Intellectual Ventures filed its newest lawsuit yesterday [PDF], this time against Motorola. The development suggests that the world’s biggest patent-assertion company is going to get directly involved in patent attacks on mobile phones. Buried in the details of the suit are some details that may reveal a bit more about how IV operates. To wit:
- The five patents being used against Motorola come from various backgrounds—companies like Ohio’s Khyber Technology, a company called Malibu Networks, and a Maryland company called Hyperspace Communications. At least one of the patents now being used against Motorola—U.S. Pat. No. 6,557,054—has been used in litigation before. That patent was part of a lawsuit against Microsoft and Apple back in 2004, brought by the original patent owner, a company called Teleshuttle Technologies. See Teleshuttle Technologies Amended Complaint [PDF]. The docket indicates the parties reached a settlement in 2006.
- The shell company called Pragmatus AV—which has now sued YouTube, Facebook, LinkedIn, and now Yahoo—probably has a close relationship with IV. In the new lawsuit against Motorola, IV is represented by Feinberg Day, a small Silicon Valley IP firm, as well as Delaware firm Farnan LLP (both suits were filed in Delaware.) Those are the same two law firms that represent Pragmatus in the lawsuit it filed against Yahoo earlier this week, a suit we covered in The Patent Examiner yesterday.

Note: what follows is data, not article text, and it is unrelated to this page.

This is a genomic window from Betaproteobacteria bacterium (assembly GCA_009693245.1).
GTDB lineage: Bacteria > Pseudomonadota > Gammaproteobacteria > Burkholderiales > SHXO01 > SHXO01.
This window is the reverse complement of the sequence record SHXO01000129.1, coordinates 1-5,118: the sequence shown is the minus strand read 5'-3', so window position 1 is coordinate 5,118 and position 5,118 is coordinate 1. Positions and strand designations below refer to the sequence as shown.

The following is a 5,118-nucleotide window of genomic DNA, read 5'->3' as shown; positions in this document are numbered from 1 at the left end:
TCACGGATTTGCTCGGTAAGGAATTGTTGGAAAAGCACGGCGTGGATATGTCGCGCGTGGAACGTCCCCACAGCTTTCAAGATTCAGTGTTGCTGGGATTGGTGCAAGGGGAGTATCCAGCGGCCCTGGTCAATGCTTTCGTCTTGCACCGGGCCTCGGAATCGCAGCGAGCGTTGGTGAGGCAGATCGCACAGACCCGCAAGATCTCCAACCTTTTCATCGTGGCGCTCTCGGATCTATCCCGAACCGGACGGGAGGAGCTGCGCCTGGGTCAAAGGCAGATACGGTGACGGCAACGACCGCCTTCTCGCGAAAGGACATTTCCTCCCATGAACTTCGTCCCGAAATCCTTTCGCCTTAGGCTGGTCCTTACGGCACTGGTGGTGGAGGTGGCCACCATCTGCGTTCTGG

- IV may have a direct financial interest in the Pragmatus litigations, although that can’t be known for sure at this point. IV spokespersons have said that when they sell off patents to small patent enforcement companies, they sometimes have an agreement to get a cut of any settlement payments that come from litigation.
In the new suit, IV also provides some numbers reflecting its success. The company has more than 35,000 “assets,” which is the term IV uses to describe both patents and patent applications that it owns. More than 3,000 of those patents and applications were created internally at IV, while the rest were acquired.
IV has earned more than $2 billion in licensing revenue from those patents, and claims $400 million of that has gone to inventors.
Intellectual Ventures’ brief statement emphasizes that the patent-holding company has already signed agreements with “many of the top handset manufacturers in the world.”
Dow Jones’ report notes that the new suit “creates a potentially awkward scenario, with a firm partly backed by Google now presenting a Google acquisition target with a new legal headache.” Google was an early investor in IV, back in the days when founder Nathan Myhrvold was presenting his new enterprise as a “patent defense fund” rather than an aggressive licensor.